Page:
The team is making progress in its turn around with the help of alumni and volunteer coaches.

Olga Perkovic and Her Kids

Norman Itzkowitz

This story was forwarded to me by a friend at CCNY. She read in the local paper of this professor at Princeton who died recently. His obituary mentioned the fact that he was a graduate of CCNY and was a member of the fencing team. His legacy includes a long teaching career at Princeton in near Eastern Studies. His interest in fencing has prompted his grand daughter to follow into this sport. She is currently the top ranked Sabre fencer in the UK where she lives and works.

Professor Norman Itzkowitz

Joel Wolfe

While working through the archived boxes of old photos of the Fencers Club, I came across this photo of my friend Jean-Marc. He was with another fellow. I sent this photo to my friend and he told me the other guy was a CCNY Alumni and a member of the fencers club and a good friend. He had such an interesting life...

Joel graduated with a degree in psychology. He was an actor, a restauranteur, and a massage therapist.

You can read Joel’s story here. Apparently, he was quite well known for his french restaurant.

Joel Wolfe with Jean-Marc Oppenheim

The Four Coaches of CCNY Fencing...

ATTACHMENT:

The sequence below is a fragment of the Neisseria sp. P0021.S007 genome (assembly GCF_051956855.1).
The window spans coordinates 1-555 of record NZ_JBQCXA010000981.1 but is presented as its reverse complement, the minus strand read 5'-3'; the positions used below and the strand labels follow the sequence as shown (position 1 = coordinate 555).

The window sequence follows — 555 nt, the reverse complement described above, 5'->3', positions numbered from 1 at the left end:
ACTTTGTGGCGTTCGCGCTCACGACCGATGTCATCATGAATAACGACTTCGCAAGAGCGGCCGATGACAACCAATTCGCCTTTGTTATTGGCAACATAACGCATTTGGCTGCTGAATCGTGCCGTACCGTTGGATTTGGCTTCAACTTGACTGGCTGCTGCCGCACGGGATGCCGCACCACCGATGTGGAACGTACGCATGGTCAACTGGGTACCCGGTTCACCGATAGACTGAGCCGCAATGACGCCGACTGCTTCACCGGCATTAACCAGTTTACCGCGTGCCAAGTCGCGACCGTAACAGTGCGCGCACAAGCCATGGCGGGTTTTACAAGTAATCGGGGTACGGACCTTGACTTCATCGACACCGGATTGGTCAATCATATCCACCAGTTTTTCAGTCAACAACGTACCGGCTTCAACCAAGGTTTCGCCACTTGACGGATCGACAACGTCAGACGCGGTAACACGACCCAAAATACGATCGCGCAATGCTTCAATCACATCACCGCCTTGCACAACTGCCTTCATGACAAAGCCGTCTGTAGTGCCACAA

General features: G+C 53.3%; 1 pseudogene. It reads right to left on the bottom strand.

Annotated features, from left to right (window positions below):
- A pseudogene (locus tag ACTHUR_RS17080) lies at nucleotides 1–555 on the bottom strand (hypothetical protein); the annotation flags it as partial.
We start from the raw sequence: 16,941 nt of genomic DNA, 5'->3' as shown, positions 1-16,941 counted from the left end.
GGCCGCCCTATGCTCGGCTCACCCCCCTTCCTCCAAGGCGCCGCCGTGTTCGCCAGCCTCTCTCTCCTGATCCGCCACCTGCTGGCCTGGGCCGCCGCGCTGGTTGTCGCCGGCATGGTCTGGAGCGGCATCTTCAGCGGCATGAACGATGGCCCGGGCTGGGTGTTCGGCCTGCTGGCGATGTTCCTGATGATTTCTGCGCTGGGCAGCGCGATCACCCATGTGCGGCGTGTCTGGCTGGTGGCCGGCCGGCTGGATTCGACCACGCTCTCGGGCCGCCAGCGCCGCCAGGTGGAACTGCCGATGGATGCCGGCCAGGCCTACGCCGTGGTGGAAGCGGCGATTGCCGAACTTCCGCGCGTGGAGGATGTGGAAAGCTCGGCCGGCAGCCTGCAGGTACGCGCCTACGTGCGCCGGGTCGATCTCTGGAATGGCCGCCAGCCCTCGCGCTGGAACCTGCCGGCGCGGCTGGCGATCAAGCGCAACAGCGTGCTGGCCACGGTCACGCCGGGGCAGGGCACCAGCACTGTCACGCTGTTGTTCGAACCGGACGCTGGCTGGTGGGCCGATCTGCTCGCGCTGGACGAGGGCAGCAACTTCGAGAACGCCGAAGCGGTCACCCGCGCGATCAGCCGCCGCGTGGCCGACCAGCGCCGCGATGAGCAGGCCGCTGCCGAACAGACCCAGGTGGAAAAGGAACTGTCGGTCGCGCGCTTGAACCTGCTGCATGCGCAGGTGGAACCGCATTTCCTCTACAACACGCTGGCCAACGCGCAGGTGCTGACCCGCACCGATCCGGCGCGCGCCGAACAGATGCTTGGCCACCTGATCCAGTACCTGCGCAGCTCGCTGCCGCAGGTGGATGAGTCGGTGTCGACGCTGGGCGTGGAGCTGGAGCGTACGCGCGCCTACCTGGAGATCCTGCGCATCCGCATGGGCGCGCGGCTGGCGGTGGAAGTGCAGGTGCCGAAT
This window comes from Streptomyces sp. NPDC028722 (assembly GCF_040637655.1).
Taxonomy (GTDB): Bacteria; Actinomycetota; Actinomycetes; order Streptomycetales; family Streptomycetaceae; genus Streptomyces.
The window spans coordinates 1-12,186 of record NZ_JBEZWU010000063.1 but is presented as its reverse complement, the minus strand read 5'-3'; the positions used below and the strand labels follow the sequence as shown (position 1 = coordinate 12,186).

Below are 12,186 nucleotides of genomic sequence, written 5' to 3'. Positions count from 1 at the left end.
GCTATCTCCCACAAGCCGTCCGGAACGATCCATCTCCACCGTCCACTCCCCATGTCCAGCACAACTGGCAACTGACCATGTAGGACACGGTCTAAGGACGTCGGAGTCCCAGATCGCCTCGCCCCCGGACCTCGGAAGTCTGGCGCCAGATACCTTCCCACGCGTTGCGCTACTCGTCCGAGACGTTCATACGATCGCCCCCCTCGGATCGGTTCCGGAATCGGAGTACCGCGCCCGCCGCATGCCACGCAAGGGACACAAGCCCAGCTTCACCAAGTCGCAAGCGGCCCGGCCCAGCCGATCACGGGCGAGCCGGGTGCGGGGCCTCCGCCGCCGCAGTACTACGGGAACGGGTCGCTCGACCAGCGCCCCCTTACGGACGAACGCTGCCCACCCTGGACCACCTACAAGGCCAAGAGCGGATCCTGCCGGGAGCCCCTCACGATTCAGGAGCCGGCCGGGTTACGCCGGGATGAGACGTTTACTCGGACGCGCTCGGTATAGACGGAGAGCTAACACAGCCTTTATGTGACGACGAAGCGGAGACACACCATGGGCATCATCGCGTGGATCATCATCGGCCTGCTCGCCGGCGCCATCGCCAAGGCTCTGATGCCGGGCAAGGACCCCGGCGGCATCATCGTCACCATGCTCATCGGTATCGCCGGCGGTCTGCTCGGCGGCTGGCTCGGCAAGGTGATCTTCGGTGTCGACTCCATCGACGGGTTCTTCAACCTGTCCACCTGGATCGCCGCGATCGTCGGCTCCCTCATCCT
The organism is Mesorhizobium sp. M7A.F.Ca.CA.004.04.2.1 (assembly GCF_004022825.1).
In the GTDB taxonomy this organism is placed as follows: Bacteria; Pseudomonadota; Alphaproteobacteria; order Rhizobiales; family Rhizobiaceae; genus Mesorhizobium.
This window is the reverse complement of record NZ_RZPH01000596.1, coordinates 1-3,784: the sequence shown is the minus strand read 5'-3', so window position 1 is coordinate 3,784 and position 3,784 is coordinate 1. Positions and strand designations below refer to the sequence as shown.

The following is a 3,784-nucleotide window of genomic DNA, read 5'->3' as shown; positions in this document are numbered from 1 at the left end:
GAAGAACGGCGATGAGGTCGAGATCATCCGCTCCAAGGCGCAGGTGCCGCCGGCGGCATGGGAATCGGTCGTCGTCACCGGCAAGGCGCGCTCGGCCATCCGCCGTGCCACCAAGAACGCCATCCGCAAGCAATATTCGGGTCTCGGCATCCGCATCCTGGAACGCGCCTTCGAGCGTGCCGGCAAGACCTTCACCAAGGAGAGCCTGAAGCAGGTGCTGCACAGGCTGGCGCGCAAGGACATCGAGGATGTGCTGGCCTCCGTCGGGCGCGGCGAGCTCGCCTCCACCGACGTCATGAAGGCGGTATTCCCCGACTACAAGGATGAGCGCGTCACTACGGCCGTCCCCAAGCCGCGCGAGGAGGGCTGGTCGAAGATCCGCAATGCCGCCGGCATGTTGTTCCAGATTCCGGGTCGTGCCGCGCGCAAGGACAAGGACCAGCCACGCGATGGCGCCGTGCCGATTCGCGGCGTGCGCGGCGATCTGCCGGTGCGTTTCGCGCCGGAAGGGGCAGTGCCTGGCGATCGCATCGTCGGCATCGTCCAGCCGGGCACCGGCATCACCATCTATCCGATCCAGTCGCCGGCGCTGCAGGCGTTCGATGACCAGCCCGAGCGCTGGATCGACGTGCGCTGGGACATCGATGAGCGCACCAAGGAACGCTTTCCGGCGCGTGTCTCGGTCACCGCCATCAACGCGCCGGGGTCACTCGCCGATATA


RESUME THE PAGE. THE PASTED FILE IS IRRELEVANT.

These four gentleman, Neil Lazar, Frank Seeley, Edward Lucia and Roi Green were among the top coaches at CCNY. Their story were documented in our website here - Friends of CCNY Fencing and won’t be repeated here. Their love for the sport, and their teachings have benefited countless students. There dedication and excellence cannot be over stated. They deserve all the honor bestowed upon them.

Postscript

This journey has been very rewarding for me. Every new day brings some unexpected connection to the past. As of now, we have reached over 30 alumni fencers from the 1960-1970s generation. It is just the beginning. If you have a story, please contact me in the comment section below. You can just enter your name as a guest and submit your opinion or contact information. I will be sure to get back to you.

This content is accurate and true to the best of the author’s knowledge and is not meant to substitute for formal and individualized advice from a qualified professional.

© 2019 Jack Lee

Comments

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    • Eurofile profile image

      Liz Westwood 

      5 months ago from UK

      Fascinating stories bring the photos to life in this article.

    • jackclee lm profile imageAUTHOR

      Jack Lee 

      5 months ago from Yorktown NY

      Eric, thanks for checking in. You are right, footwork is important in fencing. However, most important is keeping a proper distance...

      It sounds easy but it is not. When two people are on a strip, constrained to only moving forward or back, keeping a proper distance is how you prevent from getting hit and possibly score a touch. The footwork training enables the fencer to keep the proper distance at all times.

    • Ericdierker profile image

      Eric Dierker 

      5 months ago from Spring Valley, CA. U.S.A.

      I did a little time in this sport for a simple reason. Footwork. The dance. Probably forty five years ago. Skiing and football was the reason.This is an art of life.